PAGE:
5 things to know for October 21: Covid-19, Congress, supply chain, Taliban, Brexit

Here is what you need to know

By AJ Willingham

A pharmacist prepares to give a Pfizer Covid-19 booster shot in San Rafael, California.

1
Coronavirus

The FDA has authorized booster doses of the Moderna and Johnson & Johnson Covid-19 vaccines and officially given the go for “mix and match” boosters among all three authorized vaccines. Now the CDC will weigh in. If it signs off, new boosters could be available within days. In the UK, British and international authorities are watching with concern as a new subtype of the Delta variant is causing more infections. The subtype accounted for about 6% of new cases in the last week of September. Experts have suggested the AY.4.2 descendant could be slightly more transmissible than the original Delta variant, but it is not yet considered a “variant of concern.”

2
Congress

As President Biden works with legislators to wrap up negotiations on his domestic spending priorities, he’s made it clear some sort of climate deal needs to be done before he arrives in Scotland next week for the United Nations’ COP26 climate summit. Biden says entering the summit without something to show for his pledge to dramatically reduce the nation’s greenhouse gas emissions would damage America’s credibility. Ideally, those climate measures would be part of the Democrats’ budget package, but in case that isn’t set by then, White House officials say executive orders or other environmental regulations would still be options. Biden aims to ramp up his public sales pitch for his sweeping domestic agenda tonight in a CNN town hall event. Here’s how to watch.

3
Supply chain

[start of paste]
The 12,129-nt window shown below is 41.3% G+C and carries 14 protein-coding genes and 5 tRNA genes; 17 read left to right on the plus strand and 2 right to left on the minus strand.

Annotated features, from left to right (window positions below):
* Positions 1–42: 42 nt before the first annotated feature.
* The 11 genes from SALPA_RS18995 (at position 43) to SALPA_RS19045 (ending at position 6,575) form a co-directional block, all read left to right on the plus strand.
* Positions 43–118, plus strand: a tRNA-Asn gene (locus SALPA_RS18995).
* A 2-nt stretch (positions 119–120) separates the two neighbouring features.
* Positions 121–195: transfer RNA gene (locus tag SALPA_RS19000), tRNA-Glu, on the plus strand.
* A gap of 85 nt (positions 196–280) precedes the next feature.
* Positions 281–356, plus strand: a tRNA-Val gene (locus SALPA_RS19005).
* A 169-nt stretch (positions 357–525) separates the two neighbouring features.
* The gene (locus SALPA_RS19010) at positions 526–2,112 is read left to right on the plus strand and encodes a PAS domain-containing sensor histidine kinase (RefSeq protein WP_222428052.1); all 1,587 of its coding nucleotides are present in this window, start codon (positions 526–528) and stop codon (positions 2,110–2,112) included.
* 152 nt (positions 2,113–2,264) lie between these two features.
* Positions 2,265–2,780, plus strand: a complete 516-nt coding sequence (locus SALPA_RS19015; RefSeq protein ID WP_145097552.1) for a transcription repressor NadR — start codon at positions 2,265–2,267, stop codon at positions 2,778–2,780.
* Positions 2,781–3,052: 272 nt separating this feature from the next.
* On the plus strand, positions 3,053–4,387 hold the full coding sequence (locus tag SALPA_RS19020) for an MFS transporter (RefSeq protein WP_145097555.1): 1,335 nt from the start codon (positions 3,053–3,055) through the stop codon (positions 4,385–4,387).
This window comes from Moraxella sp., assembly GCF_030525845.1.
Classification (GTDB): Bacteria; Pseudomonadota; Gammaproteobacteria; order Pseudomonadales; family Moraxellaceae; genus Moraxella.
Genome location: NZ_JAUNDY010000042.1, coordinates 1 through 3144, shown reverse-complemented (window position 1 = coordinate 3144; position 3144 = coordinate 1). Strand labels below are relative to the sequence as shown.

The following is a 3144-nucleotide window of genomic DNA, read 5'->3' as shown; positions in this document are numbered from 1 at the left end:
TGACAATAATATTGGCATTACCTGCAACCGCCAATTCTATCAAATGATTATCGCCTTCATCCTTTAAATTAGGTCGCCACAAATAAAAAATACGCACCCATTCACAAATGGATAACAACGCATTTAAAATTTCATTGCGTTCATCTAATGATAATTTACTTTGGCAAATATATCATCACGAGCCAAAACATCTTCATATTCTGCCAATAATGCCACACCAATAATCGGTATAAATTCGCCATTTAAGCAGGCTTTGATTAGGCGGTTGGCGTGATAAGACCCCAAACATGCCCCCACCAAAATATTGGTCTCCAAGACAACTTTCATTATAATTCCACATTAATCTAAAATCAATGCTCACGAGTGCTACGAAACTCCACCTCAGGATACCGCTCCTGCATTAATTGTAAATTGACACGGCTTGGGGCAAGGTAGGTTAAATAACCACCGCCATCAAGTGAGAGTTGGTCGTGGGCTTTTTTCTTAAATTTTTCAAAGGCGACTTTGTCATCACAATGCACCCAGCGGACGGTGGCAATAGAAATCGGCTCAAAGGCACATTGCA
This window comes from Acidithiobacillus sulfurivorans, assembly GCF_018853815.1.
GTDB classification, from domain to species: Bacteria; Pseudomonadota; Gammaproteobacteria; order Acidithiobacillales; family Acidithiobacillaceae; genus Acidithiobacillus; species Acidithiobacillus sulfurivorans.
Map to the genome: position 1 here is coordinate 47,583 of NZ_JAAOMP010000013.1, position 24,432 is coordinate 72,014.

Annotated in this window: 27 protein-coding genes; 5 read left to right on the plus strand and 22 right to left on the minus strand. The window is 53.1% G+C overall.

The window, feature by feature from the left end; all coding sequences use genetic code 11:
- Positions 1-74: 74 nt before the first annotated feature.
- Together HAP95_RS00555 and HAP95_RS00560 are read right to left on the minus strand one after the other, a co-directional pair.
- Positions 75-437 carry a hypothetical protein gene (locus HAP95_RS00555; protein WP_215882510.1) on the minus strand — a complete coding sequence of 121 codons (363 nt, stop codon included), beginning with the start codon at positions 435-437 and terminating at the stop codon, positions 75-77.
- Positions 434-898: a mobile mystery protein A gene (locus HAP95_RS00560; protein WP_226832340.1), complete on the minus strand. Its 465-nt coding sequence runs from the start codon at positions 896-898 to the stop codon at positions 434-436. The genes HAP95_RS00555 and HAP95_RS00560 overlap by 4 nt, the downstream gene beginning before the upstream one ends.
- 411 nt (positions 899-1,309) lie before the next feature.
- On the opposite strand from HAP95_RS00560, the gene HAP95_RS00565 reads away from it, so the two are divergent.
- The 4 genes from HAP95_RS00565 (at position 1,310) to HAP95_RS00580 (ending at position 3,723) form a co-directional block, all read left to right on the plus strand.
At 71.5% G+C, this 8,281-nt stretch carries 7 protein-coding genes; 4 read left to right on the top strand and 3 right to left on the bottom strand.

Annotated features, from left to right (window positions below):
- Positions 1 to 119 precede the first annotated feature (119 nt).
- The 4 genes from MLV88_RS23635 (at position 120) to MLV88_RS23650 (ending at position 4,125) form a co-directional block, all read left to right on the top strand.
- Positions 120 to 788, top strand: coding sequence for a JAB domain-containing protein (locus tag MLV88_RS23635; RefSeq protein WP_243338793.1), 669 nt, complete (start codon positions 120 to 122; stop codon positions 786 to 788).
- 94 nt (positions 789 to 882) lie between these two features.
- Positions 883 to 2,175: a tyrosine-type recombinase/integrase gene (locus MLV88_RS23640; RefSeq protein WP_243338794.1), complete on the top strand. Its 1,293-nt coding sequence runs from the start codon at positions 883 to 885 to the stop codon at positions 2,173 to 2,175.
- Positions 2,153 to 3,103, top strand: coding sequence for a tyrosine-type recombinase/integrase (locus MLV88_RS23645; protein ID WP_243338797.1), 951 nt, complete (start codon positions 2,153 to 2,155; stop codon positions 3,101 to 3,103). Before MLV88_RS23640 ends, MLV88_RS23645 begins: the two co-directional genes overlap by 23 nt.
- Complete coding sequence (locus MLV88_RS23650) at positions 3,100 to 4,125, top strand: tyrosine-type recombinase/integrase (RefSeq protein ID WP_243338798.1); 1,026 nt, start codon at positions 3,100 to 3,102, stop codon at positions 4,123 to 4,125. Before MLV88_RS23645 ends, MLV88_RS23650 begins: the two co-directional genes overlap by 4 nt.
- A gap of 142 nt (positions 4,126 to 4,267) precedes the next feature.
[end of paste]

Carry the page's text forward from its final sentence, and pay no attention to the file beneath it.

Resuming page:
California’s governor has issued an executive order to address the shortage of truck drivers and container storage to try to move critical cargo out of the state’s ports and alleviate congestion. The order directs agencies to find state, federal and private land for short-term container storage while identifying freight routes for trucks so officials can temporarily exempt weight limits on the road. It also addresses educational programs and training for port workers and others in the supply chain. Supply chain backups and shortages are causing all kinds of consumer woes, including low or missing stock. Out-of-stock items jumped 172% in August compared to pre-pandemic levels.

4
Taliban

Afghanistan’s new Taliban rulers want to convene a United Nations donor conference to help the country stave off economic collapse and a humanitarian catastrophe. At recent talks in Moscow, the leaders won backing for the idea from 10 regional powers, including Russia, China, Pakistan, India, Iran and five formerly Soviet Central Asian states. Now, the group is calling for the UN to organize such a conference as soon as possible. Governments around the world, including Russia, have declined to give official recognition to the Taliban government after it regained power in August. However, Russia sees an opening for influence here and is keenly aware that any unrest in the country could threaten regional stability.

5
Brexit

The UK and New Zealand have struck a free trade agreement, the latest in a flurry of trade deals Britain has had to broker after its exit from the European Union. The deal with New Zealand is not expected to increase UK GDP, but it will mean reduced tariffs on things like bulldozers, wine, buses and clothing. This deal and another with Australia have encountered opposition from UK farmers, who are worried the agreements could allow cheap imports. The European Union accounted for 42% of UK exports of goods and services and 50% of imports in 2020, and Britain is rushing to compensate for losing the economic benefits of bloc membership.